Home>Discussions>ELECTRICAL & LIGHTING>Type of breaker for bath vent
7 posts / 0 new
Last post
dcalabro
Type of breaker for bath vent

I'm installing a new for bathroom light, vent, and ceiling fan + light for an adjoining bedroom. I was planning on putting the circuit on a a combination arc fault 15amp breaker since part of the lighting relates to a bedroom but would this cause any problems for the bath vent since it's a motor? I've read that motors can sometimes cause issues with arc fault or gfci breakers but im not sure how accurate it is.

Fencepost
Re: Type of breaker for bath vent

To clarify, the AFCI is only required on bedroom OUTLETS. If the circuit is only supplying overhead lighting, it's not necessary.

Re: Type of breaker for bath vent

Actually, the 2011 Code defines "Outlet. A point on the wiring system at which current is taken to supply utilization equipment".

All lights, switches, receptacles & smoke detectors in most rooms must now be on Arc-Fault breakers. Further, if one mounts a light or fan over a shower or tub it most likely will require additional GFCI protection, even if feed from an Arc-Fault Breaker, which provides some small amount of ground fault protection.

Very few appliances will trip a combination arc-fault breaker. We tried everything under the sun to do so in a class I taught.

Also, why run #14 (15A) when #12 (20A) cost just a few cents more and the AFCI breaker cost the same and you can put more outlets on it?

dcalabro
Re: Type of breaker for bath vent

The way I have it laid out is that I was trying to assign 1 breaker for each bedroom with only 3 or 4 outlets each. then put lighting on a lighter circuit.

Breaker 1 20A AFCI - BedroomA 3 outlets
Breaker 2 15A AFCI - BedroomA 1 ceilingfan/light + Bathroom main light and vent, and vanity light
Breaker 3 15A AFCI - BedroomB ceiling fan+light and closet light, BedroomC ceiling fan+light and closet light
Breaker 4 20A AFCI - BedroomB 5 outlets
Breaker 5 20A GFCI - dedicated bathroom outlet

Note: the 3 outlets on BedroomC are not listed because they are already on an existing circuit I will not be removing.

My thoughts being that if each room has typical tv and air conditioner window unit that in itself will draw a considerable load. Since that works out to very small loads on breaker 2 and 3, I figured I could use the extra 14/2 and 14/3 I have. I'm just not sure if Breaker 2 is allowed to be AFCI or if i have to give the bathroom lighting its own GFCI breaker.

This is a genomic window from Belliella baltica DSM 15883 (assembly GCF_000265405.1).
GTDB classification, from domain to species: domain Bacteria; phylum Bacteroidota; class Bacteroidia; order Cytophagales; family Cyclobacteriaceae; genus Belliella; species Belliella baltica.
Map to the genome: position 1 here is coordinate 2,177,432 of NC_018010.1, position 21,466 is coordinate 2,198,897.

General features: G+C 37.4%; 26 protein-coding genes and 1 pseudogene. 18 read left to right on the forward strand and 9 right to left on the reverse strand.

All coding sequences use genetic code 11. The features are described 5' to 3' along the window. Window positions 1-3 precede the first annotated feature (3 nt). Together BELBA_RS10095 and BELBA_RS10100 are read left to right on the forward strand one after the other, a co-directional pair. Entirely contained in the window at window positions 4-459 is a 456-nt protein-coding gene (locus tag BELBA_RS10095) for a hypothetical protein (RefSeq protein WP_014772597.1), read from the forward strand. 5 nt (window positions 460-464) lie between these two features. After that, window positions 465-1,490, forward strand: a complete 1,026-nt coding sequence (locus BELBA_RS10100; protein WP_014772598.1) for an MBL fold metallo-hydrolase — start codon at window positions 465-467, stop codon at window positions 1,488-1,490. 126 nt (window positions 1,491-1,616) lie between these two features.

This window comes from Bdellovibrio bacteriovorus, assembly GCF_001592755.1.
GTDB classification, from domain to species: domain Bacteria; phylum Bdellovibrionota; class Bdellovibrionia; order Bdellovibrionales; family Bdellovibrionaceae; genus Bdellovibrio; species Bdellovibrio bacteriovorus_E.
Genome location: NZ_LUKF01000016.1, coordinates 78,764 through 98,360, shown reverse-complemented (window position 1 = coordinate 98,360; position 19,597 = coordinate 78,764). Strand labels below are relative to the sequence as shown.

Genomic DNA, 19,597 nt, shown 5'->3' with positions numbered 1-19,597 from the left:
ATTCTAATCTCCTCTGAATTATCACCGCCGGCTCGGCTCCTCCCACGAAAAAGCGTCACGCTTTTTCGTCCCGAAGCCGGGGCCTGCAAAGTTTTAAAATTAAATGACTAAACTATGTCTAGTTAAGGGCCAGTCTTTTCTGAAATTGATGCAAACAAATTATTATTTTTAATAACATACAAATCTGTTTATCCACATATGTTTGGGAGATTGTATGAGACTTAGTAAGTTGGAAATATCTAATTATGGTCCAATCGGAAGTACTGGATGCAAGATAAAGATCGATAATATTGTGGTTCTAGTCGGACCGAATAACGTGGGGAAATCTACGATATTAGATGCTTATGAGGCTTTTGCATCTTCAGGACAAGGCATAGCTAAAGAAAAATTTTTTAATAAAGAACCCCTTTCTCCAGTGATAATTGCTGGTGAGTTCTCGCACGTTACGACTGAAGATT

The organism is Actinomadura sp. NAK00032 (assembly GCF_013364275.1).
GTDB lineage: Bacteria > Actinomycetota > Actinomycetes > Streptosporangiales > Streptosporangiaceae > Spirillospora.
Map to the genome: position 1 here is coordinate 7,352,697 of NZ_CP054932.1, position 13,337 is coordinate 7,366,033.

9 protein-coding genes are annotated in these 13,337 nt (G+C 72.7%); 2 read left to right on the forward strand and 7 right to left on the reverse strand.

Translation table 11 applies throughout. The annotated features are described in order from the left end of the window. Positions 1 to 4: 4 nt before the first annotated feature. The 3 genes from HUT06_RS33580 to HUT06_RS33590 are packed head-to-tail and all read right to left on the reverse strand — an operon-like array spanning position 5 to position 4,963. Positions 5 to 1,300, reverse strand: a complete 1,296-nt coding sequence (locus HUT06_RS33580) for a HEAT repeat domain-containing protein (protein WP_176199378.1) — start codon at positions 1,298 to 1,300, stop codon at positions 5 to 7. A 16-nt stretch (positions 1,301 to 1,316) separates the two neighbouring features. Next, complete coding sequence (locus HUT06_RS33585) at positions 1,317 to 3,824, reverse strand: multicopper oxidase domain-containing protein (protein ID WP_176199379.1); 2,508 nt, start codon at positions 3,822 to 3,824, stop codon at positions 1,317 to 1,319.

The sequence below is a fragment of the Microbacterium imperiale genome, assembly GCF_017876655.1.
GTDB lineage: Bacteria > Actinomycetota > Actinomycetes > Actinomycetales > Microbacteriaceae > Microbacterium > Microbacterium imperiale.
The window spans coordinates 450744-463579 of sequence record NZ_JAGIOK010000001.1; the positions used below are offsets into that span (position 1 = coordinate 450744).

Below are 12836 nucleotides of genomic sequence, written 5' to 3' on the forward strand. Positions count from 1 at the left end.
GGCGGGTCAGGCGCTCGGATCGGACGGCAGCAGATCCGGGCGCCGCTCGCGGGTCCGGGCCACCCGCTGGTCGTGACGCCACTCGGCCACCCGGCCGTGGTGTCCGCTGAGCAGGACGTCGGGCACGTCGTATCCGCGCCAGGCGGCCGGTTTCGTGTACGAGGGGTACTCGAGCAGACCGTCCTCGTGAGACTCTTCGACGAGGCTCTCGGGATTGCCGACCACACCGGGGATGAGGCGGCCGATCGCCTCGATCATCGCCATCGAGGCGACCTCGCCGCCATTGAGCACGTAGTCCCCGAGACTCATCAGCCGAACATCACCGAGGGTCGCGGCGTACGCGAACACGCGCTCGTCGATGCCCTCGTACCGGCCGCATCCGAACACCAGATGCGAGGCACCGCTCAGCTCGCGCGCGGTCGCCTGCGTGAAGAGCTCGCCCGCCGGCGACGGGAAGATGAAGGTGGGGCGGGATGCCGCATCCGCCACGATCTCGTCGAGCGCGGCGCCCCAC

Fencepost
Re: Type of breaker for bath vent

I have yet to see a combination AFCI/GFCI device... why not?

(And I'll defer to Semi-Retired, he's much more in tune to the codes than I am.)

The NEC's terminology often doesn't jibe with common usage. For example:

NEC term: what everyone else calls it
----------------------------------------------
Outlet: Pretty much any distribution point or endpoint of electricity, such as a receptacle (outlet), lamp (light fixture), fan, appliance, etc.
Luminaire: Lamp (light fixture)
Lamp: Light bulb (NOT a light fixture!)
Receptacle: Outlet (plug-in; where you plug something in)

No wonder people find it confusing.

canuk
Re: Type of breaker for bath vent
dcalabro wrote:

I'm installing a new for bathroom light, vent, and ceiling fan + light for an adjoining bedroom. I was planning on putting the circuit on a a combination arc fault 15amp breaker since part of the lighting relates to a bedroom but would this cause any problems for the bath vent since it's a motor? I've read that motors can sometimes cause issues with arc fault or gfci breakers but im not sure how accurate it is.

Shouldn't be an issue with a bath exhaust fan -- they're generally brushless motors so no arching --- besides you are having bedroom ceiling fans on AFI breakers.

dcalabro wrote:

The way I have it laid out is that I was trying to assign 1 breaker for each bedroom with only 3 or 4 outlets each. then put lighting on a lighter circuit.

Breaker 1 20A AFCI - BedroomA 3 outlets
Breaker 2 15A AFCI - BedroomA 1 ceilingfan/light + Bathroom main light and vent, and vanity light
Breaker 3 15A AFCI - BedroomB ceiling fan+light and closet light, BedroomC ceiling fan+light and closet light
Breaker 4 20A AFCI - BedroomB 5 outlets
Breaker 5 20A GFCI - dedicated bathroom outlet

Note: the 3 outlets on BedroomC are not listed because they are already on an existing circuit I will not be removing.

My thoughts being that if each room has typical tv and air conditioner window unit that in itself will draw a considerable load. Since that works out to very small loads on breaker 2 and 3, I figured I could use the extra 14/2 and 14/3 I have. I'm just not sure if Breaker 2 is allowed to be AFCI or if i have to give the bathroom lighting its own GFCI breaker.

If it were me I would simplify the wiring for the bathroom. A regular 20 amp breaker feeding the bathroom light , fan and have a GFCI receptacle --- simpler and cheaper.
Also, don't feed the light from the GFCI receptacle load side -- this way when the GFCI trips you will still have light .

The fan and lights in a bathroom don't have to be GFI protected unless they are directly in a wet area like a shower.

TV Listings

Find TV listings for This Old House and Ask This Old House in your area.